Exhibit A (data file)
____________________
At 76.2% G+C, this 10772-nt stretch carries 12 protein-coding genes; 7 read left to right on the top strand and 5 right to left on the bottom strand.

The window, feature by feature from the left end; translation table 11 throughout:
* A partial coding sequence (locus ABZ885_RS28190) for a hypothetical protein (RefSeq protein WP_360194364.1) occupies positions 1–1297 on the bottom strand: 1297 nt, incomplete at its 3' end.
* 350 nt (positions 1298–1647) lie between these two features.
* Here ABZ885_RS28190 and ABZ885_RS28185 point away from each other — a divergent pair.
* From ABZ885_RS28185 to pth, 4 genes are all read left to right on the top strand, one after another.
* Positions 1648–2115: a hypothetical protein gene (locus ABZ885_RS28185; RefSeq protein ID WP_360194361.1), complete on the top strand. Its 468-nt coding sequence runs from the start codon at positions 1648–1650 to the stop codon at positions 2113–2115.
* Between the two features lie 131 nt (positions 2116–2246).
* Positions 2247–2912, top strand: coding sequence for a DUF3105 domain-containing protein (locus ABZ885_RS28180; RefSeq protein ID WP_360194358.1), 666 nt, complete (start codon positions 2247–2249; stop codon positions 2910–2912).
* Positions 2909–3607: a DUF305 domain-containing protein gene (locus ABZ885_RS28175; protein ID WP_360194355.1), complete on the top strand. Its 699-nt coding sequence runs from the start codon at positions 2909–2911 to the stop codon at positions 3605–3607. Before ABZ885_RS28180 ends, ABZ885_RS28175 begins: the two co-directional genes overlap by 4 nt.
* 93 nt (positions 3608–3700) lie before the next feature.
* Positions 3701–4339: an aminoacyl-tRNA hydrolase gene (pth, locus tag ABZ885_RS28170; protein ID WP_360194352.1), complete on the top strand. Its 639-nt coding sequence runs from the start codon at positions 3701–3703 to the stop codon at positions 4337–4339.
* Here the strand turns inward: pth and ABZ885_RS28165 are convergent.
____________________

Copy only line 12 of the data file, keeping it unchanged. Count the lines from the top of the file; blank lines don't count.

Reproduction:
* Positions 3701–4339: an aminoacyl-tRNA hydrolase gene (pth, locus tag ABZ885_RS28170; protein ID WP_360194352.1), complete on the top strand. Its 639-nt coding sequence runs from the start codon at positions 3701–3703 to the stop codon at positions 4337–4339.